Support The Moscow Times!

Russia Moves to Revoke Nuclear Test Ban Treaty

Russian State Duma.

Russian lawmakers voted on Tuesday to revoke Moscow's ratification of the Comprehensive Nuclear Test Ban Treaty, moving closer to abandoning a landmark agreement that outlaws the testing of nuclear weapons.

The move comes after President Vladimir Putin said earlier this month he was "not ready to say" whether Russia needed to carry out live nuclear tests.

Lawmakers in the State Duma lower house of parliament unanimously approved the de-ratification bill in its first reading, with 412 voting for and none voting against.

The bill can be signed into law by Putin after passing three readings in the lower house and receiving approval in the upper house, although this is largely a formality.

The Comprehensive Nuclear Test Ban Treaty (CTBT) aimed to completely ban all nuclear tests.

It never came into force as it was not ratified by all required signatories, but it did have symbolic value and helped put an end to the more than 2,000 nuclear tests carried out during and shortly after the Cold War.

Both Russia and the United States signed the treaty in 1996, but while Moscow ratified it in 2000, Washington never took the final step of codifying it into law.

"For 23 years we have been waiting for the United States to ratify this treaty," Russia's top lawmaker Vyacheslav Volodin said ahead of the vote.

"But Washington, because of its double standards, its irresponsible attitude to global security issues, has not done so," he said.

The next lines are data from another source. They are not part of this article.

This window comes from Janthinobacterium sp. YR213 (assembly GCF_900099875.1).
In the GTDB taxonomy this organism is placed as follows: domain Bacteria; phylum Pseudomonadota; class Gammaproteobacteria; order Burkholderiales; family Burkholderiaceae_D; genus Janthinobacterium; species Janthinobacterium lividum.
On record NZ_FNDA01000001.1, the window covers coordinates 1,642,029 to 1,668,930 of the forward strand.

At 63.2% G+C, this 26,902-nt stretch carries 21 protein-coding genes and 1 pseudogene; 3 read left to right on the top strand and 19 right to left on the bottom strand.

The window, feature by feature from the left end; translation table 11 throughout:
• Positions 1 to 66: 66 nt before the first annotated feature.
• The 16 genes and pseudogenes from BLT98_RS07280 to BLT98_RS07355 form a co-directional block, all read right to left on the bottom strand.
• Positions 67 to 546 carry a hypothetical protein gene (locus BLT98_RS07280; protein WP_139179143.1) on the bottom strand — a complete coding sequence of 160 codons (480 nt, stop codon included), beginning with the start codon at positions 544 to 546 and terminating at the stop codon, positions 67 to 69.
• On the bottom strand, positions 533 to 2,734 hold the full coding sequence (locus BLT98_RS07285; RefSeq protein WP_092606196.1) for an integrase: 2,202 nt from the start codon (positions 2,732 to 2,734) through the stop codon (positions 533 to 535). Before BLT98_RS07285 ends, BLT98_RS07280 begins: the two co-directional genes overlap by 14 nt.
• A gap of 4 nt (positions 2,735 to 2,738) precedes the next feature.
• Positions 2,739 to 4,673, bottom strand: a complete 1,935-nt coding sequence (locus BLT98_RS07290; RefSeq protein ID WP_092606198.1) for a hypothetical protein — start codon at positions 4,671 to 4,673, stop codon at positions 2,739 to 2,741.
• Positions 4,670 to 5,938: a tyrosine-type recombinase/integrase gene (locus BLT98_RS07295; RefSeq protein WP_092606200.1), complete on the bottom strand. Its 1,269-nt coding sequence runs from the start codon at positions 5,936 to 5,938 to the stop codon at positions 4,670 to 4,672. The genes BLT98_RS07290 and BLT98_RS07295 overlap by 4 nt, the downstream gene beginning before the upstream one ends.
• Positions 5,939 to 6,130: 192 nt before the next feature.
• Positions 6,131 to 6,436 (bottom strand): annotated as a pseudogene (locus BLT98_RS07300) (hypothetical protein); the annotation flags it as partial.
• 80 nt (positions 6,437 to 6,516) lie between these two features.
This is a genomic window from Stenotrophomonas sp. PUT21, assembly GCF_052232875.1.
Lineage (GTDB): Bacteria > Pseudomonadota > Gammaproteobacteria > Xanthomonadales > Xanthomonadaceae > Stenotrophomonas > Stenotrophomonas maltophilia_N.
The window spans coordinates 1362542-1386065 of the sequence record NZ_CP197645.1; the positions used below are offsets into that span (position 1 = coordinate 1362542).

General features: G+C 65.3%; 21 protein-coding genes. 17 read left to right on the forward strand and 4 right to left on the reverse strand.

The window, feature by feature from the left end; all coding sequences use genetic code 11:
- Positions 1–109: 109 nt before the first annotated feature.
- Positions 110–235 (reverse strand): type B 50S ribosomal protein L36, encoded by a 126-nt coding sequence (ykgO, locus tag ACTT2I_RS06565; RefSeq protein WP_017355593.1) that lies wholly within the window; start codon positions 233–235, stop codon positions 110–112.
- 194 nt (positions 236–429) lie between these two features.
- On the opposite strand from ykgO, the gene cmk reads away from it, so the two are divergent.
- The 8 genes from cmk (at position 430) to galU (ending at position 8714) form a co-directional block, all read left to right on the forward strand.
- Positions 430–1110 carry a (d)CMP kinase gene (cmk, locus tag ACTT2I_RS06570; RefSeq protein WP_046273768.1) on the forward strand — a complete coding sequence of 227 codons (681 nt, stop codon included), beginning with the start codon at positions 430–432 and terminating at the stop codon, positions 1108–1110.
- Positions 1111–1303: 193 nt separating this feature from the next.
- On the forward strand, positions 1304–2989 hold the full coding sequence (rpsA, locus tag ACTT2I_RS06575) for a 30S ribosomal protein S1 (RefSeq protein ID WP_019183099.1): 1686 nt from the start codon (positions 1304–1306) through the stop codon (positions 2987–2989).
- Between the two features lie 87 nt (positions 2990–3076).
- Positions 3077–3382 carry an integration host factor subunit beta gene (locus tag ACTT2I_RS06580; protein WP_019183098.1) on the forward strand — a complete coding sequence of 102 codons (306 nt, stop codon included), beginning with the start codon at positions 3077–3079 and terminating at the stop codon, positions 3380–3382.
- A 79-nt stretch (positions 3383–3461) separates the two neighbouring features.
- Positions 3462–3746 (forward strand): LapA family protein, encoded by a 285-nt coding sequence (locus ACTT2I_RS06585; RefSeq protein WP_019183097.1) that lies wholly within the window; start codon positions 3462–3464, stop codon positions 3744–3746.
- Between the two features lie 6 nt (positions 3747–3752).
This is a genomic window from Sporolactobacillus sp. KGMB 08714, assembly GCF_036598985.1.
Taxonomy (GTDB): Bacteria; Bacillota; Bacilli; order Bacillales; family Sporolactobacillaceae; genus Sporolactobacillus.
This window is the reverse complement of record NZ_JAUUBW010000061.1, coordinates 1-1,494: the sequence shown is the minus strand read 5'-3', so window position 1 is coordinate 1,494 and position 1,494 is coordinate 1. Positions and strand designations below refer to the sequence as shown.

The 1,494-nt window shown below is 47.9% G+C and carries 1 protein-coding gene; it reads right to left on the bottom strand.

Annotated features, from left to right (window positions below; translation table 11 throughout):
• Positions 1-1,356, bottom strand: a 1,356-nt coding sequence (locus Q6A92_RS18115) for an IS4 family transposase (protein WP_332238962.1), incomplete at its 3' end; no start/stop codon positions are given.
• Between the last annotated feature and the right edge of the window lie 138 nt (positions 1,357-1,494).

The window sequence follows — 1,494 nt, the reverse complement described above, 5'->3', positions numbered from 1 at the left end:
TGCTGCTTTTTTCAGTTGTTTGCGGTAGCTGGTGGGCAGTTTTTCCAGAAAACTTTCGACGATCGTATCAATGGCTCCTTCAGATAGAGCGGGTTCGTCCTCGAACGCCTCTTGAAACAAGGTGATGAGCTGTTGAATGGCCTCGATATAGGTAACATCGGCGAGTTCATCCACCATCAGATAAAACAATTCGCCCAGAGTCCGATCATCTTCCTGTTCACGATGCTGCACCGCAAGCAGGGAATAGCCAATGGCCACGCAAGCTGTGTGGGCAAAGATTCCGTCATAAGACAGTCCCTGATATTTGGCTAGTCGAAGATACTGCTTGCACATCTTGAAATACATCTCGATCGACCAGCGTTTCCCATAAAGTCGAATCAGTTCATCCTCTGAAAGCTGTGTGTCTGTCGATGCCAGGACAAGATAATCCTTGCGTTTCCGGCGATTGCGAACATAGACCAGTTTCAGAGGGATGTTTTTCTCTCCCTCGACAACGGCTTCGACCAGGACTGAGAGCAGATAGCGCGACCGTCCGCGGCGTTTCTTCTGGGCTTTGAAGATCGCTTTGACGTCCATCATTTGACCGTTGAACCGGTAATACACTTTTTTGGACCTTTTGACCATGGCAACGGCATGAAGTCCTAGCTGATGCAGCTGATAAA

'Threat to existence'

Since the start of Moscow's offensive in Ukraine, Putin and other Russian officials have given mixed signals about the possible use of nuclear weapons in the conflict, prompting alarm in the West.

Putin mobilized Moscow's nuclear forces shortly after the conflict began and has repeatedly invoked Russia's nuclear doctrine, which allows the use of nuclear weapons if the state faces a "threat to its existence."

In February this year, Russia pulled out of a separate nuclear treaty with the United States known as New START, which aimed to limit the number of nuclear warheads both sides could deploy.

During the summer, Putin confirmed Russia had sent tactical nuclear arms to its ally Belarus and earlier this month announced the successful testing of a nuclear-powered cruise missile.

However, he told journalists at a political forum in Sochi this month that Russia had "no need" to change its nuclear doctrine.

"Why should we? Everything can be changed, I just don't see the need for it," he said.

"No person in his right mind and clear memory would think of using nuclear weapons against Russia," he added.

Deputy Foreign Minister Sergei Ryabkov told reporters last week that Moscow would only resume nuclear tests if the United States did so first.

"We must ensure that our testing base is ready to resume testing activities," he was quoted as saying by Russian news agencies.

"But the resumption in practical terms is (only) possible after the relevant tests are carried out by the United States," he said.

The Soviet Union last carried out a nuclear test in 1990, while the United States' last test was in 1992.

… we have a small favor to ask. As you may have heard, The Moscow Times, an independent news source for over 30 years, has been unjustly branded as a "foreign agent" by the Russian government. This blatant attempt to silence our voice is a direct assault on the integrity of journalism and the values we hold dear.

We, the journalists of The Moscow Times, refuse to be silenced. Our commitment to providing accurate and unbiased reporting on Russia remains unshaken. But we need your help to continue our critical mission.

Your support, no matter how small, makes a world of difference. If you can, please support us monthly starting from just $2. It's quick to set up, and you can be confident that you're making a significant impact every month by supporting open, independent journalism. Thank you.

paiment methods
Not ready to support today?
Remind me later.

Read more